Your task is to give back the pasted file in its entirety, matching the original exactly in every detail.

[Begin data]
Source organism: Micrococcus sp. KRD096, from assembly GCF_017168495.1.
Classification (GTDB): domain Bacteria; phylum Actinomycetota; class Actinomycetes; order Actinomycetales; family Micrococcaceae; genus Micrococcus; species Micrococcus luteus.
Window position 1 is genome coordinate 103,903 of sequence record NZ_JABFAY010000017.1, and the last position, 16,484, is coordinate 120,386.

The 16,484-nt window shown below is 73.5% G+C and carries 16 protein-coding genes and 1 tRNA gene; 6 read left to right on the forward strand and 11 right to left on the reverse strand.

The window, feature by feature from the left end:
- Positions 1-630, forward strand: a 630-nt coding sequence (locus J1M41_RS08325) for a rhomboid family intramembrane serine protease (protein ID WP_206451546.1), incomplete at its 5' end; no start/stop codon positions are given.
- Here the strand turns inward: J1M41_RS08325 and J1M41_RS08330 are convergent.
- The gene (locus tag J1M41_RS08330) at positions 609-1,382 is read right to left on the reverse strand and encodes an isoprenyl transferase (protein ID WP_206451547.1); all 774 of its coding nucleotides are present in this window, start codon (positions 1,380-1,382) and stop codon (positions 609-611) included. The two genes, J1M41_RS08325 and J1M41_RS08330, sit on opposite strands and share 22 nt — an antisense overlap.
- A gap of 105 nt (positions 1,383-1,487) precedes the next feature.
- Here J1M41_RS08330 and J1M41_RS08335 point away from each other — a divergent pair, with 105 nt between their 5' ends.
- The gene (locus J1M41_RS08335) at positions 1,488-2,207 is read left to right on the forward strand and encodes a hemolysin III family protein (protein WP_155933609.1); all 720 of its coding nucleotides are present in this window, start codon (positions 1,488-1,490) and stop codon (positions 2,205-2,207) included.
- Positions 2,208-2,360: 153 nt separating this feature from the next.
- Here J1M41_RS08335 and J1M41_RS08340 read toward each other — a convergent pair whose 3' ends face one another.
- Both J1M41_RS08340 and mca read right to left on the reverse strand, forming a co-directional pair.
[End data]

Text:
Source organism: Micrococcus sp. KRD096, from assembly GCF_017168495.1.
Classification (GTDB): domain Bacteria; phylum Actinomycetota; class Actinomycetes; order Actinomycetales; family Micrococcaceae; genus Micrococcus; species Micrococcus luteus.
Window position 1 is genome coordinate 103,903 of sequence record NZ_JABFAY010000017.1, and the last position, 16,484, is coordinate 120,386.

The 16,484-nt window shown below is 73.5% G+C and carries 16 protein-coding genes and 1 tRNA gene; 6 read left to right on the forward strand and 11 right to left on the reverse strand.

The window, feature by feature from the left end:
- Positions 1-630, forward strand: a 630-nt coding sequence (locus J1M41_RS08325) for a rhomboid family intramembrane serine protease (protein ID WP_206451546.1), incomplete at its 5' end; no start/stop codon positions are given.
- Here the strand turns inward: J1M41_RS08325 and J1M41_RS08330 are convergent.
- The gene (locus tag J1M41_RS08330) at positions 609-1,382 is read right to left on the reverse strand and encodes an isoprenyl transferase (protein ID WP_206451547.1); all 774 of its coding nucleotides are present in this window, start codon (positions 1,380-1,382) and stop codon (positions 609-611) included. The two genes, J1M41_RS08325 and J1M41_RS08330, sit on opposite strands and share 22 nt — an antisense overlap.
- A gap of 105 nt (positions 1,383-1,487) precedes the next feature.
- Here J1M41_RS08330 and J1M41_RS08335 point away from each other — a divergent pair, with 105 nt between their 5' ends.
- The gene (locus J1M41_RS08335) at positions 1,488-2,207 is read left to right on the forward strand and encodes a hemolysin III family protein (protein WP_155933609.1); all 720 of its coding nucleotides are present in this window, start codon (positions 1,488-1,490) and stop codon (positions 2,205-2,207) included.
- Positions 2,208-2,360: 153 nt separating this feature from the next.
- Here J1M41_RS08335 and J1M41_RS08340 read toward each other — a convergent pair whose 3' ends face one another.
- Both J1M41_RS08340 and mca read right to left on the reverse strand, forming a co-directional pair.